The Salmonella Index: The Best and Worst States for Food Poisoning

More

A new State Food Poisoning Index analyzes which states are good at detecting foodborne illnesses—and which are failing

eggbiohazard_post.jpg

The Atlantic


As last year's Salmonella outbreak and the unethical practices of egg mogul Jack DeCoster proved, our food supply is not always as safe as expected. One problem is that numerous systems exist for reporting foodborne illnesses on a state by state basis, and the difficulty of analyzing the data makes keeping food free from contamination a challenge. Obviously, we cannot mitigate or eliminate problems if we cannot evaluate them systematically.

That's why the Center for Science in the Public Interest has reviewed 10 years of records from the Centers for Disease Control and Prevention to determine which states do a good job of detecting outbreaks of foodborne illnesses. The newly released study is titled All Over the Map: A 10-Year Review of State Outbreak Reporting (PDF).

(Story continues below)

The Center for Science in the Public Interest rated all 50 states and the District of Columbia, with grades of "A" through "F." The states with better records for reporting problems are, by the study's definition, those with better health care resources. (That may not be the only interpretation of the data, but it is the one the CSPI has elected to take.) Unfortunately, the study does not take into account state budgets for contaminated food detection and that the fact that there is no really accurate measurement of total foodborne illness outbreaks. The CSPI study is thus slightly flawed, but it is still the best of its kind.

Among the mitigating factors of the survey's results are that states with hotter climates tend to have more outbreaks because of the heat. These same states usually do poorly in the study. Several do a bad job, it seems, of detecting a problem which affects them more frequently than it does colder states.

The study also indicates that the ability of adjacent states to identify foodborne illnesses often varies significantly. Florida and Georgia get very different ratings, as do Maryland and West Virginia. Does that mean the successful states have more well-trained or well-funded disease control officials? That seems to be the case.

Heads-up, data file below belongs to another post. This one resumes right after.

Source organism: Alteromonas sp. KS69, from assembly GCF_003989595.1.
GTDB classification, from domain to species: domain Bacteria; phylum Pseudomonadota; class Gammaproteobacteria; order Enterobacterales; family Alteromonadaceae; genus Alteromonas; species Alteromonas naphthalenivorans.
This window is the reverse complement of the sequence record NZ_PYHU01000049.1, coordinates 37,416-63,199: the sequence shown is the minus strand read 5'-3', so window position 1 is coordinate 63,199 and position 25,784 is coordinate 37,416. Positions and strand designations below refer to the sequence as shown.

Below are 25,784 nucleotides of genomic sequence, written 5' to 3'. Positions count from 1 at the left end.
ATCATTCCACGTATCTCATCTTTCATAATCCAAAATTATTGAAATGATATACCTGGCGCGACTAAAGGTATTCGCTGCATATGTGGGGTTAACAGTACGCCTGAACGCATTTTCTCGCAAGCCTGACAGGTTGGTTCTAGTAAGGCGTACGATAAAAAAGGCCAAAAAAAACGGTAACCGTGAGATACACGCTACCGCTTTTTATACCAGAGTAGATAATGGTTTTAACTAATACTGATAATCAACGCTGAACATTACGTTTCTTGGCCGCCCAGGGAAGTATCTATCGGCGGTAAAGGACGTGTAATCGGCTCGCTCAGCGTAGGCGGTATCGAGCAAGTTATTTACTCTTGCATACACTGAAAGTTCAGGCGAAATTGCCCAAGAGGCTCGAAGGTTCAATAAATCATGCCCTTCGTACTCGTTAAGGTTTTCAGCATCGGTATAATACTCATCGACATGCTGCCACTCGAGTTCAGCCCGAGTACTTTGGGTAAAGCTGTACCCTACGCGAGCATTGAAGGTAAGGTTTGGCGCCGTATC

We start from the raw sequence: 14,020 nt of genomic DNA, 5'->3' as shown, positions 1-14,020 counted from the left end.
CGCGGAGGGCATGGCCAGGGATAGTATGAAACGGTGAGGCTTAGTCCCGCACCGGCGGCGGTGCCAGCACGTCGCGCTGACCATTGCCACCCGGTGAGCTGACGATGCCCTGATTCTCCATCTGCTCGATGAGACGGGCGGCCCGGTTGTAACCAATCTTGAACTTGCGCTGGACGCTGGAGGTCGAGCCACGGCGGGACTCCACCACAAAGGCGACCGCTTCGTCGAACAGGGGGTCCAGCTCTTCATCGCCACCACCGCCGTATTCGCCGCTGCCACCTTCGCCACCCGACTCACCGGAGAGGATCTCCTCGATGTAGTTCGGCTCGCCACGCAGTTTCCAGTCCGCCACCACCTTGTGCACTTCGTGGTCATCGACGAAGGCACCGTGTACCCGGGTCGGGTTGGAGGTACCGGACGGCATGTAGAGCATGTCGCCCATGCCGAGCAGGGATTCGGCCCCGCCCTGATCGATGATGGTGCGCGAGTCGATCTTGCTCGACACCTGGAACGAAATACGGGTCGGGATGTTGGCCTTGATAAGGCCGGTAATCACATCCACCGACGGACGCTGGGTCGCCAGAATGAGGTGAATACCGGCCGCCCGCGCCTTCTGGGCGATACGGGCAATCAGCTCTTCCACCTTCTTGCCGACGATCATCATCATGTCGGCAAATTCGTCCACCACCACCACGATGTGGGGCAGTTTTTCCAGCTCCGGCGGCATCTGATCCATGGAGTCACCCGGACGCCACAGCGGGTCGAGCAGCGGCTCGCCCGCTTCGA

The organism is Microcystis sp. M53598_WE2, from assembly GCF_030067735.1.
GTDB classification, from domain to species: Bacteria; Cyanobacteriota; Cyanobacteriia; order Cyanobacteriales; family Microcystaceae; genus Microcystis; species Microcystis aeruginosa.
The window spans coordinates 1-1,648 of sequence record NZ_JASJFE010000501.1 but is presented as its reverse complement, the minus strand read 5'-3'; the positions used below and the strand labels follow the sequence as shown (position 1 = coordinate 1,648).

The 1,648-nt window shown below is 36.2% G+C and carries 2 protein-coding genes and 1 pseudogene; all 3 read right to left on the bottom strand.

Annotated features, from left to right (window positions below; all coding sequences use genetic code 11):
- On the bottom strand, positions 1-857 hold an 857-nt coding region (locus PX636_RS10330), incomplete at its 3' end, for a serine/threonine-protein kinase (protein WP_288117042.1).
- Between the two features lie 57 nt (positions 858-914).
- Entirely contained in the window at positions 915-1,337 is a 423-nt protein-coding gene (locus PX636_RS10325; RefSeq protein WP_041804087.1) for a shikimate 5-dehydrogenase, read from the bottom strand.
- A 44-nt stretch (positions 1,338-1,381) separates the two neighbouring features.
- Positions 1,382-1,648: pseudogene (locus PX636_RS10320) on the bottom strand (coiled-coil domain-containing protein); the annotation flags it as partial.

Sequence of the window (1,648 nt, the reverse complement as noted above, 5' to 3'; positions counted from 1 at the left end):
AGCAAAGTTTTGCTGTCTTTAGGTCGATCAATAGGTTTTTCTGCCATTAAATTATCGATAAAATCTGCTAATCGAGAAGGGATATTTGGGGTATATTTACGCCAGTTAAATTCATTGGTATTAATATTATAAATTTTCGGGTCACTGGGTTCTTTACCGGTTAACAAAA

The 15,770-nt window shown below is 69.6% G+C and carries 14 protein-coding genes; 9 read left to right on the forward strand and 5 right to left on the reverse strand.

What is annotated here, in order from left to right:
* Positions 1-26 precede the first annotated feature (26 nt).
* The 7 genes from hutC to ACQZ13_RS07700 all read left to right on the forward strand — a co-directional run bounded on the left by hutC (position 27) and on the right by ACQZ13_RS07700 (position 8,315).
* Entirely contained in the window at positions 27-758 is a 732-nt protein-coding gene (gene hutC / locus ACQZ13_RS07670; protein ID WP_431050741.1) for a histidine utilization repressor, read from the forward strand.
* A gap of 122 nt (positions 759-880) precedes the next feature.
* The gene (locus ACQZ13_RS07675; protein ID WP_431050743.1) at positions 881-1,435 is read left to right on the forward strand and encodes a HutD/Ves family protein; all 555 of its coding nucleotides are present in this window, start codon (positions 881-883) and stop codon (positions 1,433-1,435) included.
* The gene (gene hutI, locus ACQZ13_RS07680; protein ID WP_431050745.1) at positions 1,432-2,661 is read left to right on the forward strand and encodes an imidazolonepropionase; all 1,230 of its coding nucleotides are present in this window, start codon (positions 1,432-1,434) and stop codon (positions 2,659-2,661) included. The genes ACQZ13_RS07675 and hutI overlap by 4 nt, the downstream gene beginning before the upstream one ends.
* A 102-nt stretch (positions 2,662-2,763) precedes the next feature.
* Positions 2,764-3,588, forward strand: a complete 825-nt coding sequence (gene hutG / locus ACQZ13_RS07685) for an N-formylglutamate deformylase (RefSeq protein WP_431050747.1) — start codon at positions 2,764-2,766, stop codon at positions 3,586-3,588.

This analysis creates a State Food Poising Index. We have used the CSPI's survey to rank the states based on how well each detects foodborne problems and then "solves" the outbreaks by identifying the pathogens and the source of the illnesses. In the gallery above, we've listed the heroes and villains of the American food safety world: the seven A's and the 14 F's.

Jump to comments
Presented by

Douglas A. McIntyre and Michael B. Sauter are editors of 24/7 Wall St., a Delaware-based financial news and opinion operation that produces content for sites including MarketWatch, DailyFinance, Yahoo! Finance, and TheStreet.com.

Get Today's Top Stories in Your Inbox (preview)

Why Are Americans So Bad at Saving Money?

The US is particularly miserable at putting aside money for the future. Should we blame our paychecks or our psychology?


Elsewhere on the web

Join the Discussion

After you comment, click Post. If you’re not already logged in you will be asked to log in or register. blog comments powered by Disqus

Video

The Death of Film

You'll never hear the whirring sound of a projector again.

Video

How to Hunt With Poison Darts

A Borneo hunter explains one of his tribe's oldest customs: the art of the blowpipe

Video

A Delightful, Pixar-Inspired Cartoon

An action figure and his reluctant sidekick trek across a kitchen in search of treasure.

Video

I Am an Undocumented Immigrant

"I look like a typical young American."

Video

Why Did I Study Physics?

Using hand-drawn cartoons to explain an academic passion

Writers

Up
Down

More in Health

Just In